by The Bloom Report | 06 Oct 2021
The Bloom Report
What was the Ah-ha moment that led you to the Toy and Game industry?
[Alana] I loved Rube Goldberg machines (chain reactions) as a kid. I had to invent one for my fifth grade science class and despite notebooks full of ideas, I struggled to build them with duct tape and cardboard. That memory really stuck with me, and it’s part of why I went on to study physics.
When I met Anna in college and we started talking about the culture of science and the ways that pushes girls and women out of the field, we had this moment where we realized how rube goldberg machines could be an antidote to that. That was the beginning of a long journey that led us to Momentix, the business we run now. Over the course of a few years, we’ve been developing a kit that helps kids upcycle their forgotten toys and old projects into rube goldberg machines.
The reason chain reactions were an ah-ha moment is because they are this really organic way of practicing resilience, problem-solving, and divergent thinking--all skills linked to increased diversity in STEM.
What are you working on now?
[Anna] Our Rube goldberg machine journey has been a long one, with many prototypes and a lot of iterations. Right now we are working on the final week or so of our Kickstarter campaign for the Momentix motionKit, which is the result of feedback from a hundred people from around the globe who bought our beta kit last year.
It’s been exhausting but exciting.
What is the most rewarding part of your job?
[Alana] We are really focused on making something kids can actually use, so we do a lot of toy testing. There’s this moment when the machine finally works and there’s this moment of involuntary joy where kids, parents, siblings jump in the air with two hands raised above their heads. I love that this is such a universal gesture of celebration. It’s so rewarding to see that moment and the ways that pulls the kids and parents together.
What words describe how you think?
[Anna] Unraveling Christmas lights using questions.
Why is play important?
[Anna] I have a side passion for neuroscience and psychology, and I’ve been learning a lot lately about the ways stress impacts the brain and body. Play to me is this great antidote to stress. It shifts little and big brains out of stress mode and into explore mode, which makes us (on a very real physiological level) much more able to learn and grow. Kids have such an instinct for growth and I think this is why they love to play so much. Facilitating that with the experience of a product is just such a cool opportunity.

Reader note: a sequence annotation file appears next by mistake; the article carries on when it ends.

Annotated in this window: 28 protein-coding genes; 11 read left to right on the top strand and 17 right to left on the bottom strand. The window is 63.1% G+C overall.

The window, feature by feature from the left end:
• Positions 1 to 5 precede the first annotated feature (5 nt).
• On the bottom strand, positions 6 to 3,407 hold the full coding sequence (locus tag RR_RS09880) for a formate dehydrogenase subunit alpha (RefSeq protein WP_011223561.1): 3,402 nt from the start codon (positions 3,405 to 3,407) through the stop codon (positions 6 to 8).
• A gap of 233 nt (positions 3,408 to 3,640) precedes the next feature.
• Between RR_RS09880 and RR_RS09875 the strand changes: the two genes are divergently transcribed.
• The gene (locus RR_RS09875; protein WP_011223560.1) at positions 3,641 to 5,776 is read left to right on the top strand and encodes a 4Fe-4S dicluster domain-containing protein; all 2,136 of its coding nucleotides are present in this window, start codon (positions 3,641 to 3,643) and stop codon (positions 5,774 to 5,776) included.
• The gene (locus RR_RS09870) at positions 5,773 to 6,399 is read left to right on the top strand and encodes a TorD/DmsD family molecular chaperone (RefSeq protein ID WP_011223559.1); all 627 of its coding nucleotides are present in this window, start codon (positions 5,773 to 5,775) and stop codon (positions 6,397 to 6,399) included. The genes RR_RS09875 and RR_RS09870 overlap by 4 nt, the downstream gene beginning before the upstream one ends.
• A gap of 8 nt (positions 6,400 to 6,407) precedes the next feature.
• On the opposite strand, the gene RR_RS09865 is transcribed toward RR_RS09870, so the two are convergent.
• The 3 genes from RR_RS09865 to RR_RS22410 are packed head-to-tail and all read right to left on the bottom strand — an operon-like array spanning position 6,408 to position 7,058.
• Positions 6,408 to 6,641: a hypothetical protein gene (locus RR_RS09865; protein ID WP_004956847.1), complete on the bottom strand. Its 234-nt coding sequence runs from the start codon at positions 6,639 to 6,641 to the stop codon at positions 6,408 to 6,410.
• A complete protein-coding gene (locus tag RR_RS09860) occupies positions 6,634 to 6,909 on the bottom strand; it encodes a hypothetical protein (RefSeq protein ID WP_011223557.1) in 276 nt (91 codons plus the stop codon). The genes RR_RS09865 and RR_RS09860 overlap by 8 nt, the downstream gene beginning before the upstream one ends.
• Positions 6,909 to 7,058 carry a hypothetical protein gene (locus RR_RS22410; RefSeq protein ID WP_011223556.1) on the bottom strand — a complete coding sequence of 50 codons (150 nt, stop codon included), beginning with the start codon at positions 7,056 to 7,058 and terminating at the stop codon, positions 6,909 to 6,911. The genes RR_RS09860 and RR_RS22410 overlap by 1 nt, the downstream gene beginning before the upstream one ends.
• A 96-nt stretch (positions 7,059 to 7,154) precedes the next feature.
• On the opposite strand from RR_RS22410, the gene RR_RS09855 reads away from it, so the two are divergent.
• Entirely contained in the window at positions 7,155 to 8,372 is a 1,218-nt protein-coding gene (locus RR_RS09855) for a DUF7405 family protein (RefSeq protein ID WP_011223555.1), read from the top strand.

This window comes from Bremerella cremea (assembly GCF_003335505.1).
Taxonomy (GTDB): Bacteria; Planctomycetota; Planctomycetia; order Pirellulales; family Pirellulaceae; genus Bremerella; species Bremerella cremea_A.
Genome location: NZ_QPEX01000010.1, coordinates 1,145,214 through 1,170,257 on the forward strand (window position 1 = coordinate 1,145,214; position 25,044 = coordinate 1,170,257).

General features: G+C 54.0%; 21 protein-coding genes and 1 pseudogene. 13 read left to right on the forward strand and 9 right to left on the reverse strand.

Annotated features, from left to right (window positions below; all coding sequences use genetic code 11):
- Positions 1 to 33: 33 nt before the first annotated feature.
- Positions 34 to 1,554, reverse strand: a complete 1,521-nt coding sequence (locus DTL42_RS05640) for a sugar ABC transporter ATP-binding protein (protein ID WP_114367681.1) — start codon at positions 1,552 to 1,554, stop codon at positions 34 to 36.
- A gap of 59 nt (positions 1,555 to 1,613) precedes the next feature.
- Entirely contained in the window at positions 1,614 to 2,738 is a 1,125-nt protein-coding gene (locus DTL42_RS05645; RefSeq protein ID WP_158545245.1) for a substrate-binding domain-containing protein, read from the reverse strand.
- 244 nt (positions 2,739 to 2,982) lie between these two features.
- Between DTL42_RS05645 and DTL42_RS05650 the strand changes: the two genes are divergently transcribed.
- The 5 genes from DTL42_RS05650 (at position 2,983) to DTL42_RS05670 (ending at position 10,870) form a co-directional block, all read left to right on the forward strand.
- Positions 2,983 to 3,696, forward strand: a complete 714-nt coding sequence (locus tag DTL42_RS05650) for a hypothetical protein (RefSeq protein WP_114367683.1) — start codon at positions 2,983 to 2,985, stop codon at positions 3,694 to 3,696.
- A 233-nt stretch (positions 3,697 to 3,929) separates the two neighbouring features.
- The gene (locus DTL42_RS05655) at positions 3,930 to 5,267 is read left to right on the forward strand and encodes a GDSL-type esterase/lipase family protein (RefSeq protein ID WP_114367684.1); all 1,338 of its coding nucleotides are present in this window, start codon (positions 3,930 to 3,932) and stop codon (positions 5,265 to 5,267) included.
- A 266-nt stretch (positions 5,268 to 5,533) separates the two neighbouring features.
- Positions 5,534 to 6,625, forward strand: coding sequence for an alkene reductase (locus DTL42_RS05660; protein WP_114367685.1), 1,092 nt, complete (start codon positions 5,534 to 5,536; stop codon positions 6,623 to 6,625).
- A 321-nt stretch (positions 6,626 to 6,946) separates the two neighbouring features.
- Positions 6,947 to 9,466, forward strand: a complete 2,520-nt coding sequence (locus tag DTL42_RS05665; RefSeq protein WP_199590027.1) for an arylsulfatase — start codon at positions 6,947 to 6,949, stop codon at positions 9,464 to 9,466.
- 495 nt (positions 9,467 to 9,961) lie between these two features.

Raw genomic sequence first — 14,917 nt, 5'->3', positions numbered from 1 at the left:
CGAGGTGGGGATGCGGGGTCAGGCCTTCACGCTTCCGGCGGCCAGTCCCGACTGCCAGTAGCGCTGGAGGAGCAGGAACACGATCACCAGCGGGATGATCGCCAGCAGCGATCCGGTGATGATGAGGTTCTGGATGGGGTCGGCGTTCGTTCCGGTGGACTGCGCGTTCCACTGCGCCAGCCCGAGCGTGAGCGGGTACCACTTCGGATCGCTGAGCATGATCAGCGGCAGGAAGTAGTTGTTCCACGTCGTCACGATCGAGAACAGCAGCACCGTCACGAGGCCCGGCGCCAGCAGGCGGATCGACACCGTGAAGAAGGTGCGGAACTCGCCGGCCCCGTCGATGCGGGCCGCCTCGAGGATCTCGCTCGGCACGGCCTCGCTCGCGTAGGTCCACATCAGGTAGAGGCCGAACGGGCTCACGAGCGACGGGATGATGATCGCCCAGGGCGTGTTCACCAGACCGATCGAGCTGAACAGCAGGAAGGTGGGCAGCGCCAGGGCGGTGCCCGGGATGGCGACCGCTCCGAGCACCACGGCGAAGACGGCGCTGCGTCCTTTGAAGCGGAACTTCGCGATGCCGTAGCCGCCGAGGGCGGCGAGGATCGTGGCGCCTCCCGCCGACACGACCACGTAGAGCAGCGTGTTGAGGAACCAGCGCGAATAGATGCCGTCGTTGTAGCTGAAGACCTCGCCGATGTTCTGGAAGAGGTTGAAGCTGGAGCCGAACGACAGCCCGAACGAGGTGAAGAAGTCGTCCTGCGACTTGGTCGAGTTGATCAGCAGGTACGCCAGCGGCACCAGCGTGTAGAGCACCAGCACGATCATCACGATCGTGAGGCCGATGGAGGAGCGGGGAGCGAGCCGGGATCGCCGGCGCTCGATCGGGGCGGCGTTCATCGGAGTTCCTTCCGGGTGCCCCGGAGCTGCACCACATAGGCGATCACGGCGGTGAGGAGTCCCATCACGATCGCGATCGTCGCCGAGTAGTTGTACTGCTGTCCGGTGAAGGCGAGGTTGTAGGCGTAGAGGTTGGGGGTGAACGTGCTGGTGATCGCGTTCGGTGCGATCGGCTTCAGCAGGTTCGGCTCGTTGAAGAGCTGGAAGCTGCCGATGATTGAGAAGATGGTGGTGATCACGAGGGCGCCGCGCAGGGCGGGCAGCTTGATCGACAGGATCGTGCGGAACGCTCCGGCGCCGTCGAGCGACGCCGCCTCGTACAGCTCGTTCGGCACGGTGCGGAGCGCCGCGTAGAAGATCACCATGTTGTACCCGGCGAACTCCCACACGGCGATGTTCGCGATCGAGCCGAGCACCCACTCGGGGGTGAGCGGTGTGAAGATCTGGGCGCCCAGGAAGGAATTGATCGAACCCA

What trends do you see in toys or games that excite you? Worry you?
[Alana] It seems like “STEM toy” is written on everything! Learning effective STEM thought frameworks isn’t the same as using a piece of technology. What I’ve found working in engineering research settings is that science requires working in teams, idea generation, rapid testing, and a lot of failures and dead ends. So many toys that have “STEM toy” marked on them somewhere aren’t really teaching these skills.
I’m excited about the small but growing trend away from plastic. There are so many new and cool technologies, like injection-molded wood, that are giving the toy and game industry a little more choice. I hope that the industry as a whole seizes this opportunity. Plastic will likely always have the highest profit margin, but my hope is that some of the largest toy makers choose to prioritize sustainability.
How do you define creativity?
[Anna] Making unexpected connections.
What’s the most important piece of advice you’ve gotten?
[Alana] Be Authentic -- Less of a word of advice, and more of a life philosophy. As long as you interact with others from a place of authenticity and put out an authentic image, people with similar values will find you. We’ve found operating this way not only feels best, but also leads us to the right opportunities. Once we started doing this on our social channels especially, we’ve seen a lot of organic growth.
Negotiate -- There’s this misconception that negotiating leaves someone the winner and someone the loser, but I think it’s more about finding an agreement that works for everyone. This has really changed the way we do things, and it’s given us a lot more space to operate as a business with a little less stress.
Network -- When taken along with authenticity, networking is so much more about curiosity and sharing interests rather than seeing what you can get from people. People love to help each other. We’ve been able to meet so many interesting people and learn so much this way.
What’s your hack for spreading joy?
[Alana] Put googly eyes on everything.
Who is the famous person you would have for dinner?
[Both] Simone Giertz. I think she would be hilarious and I love her work.
What’s in your fridge?
[Anna] Resilient Cabbage
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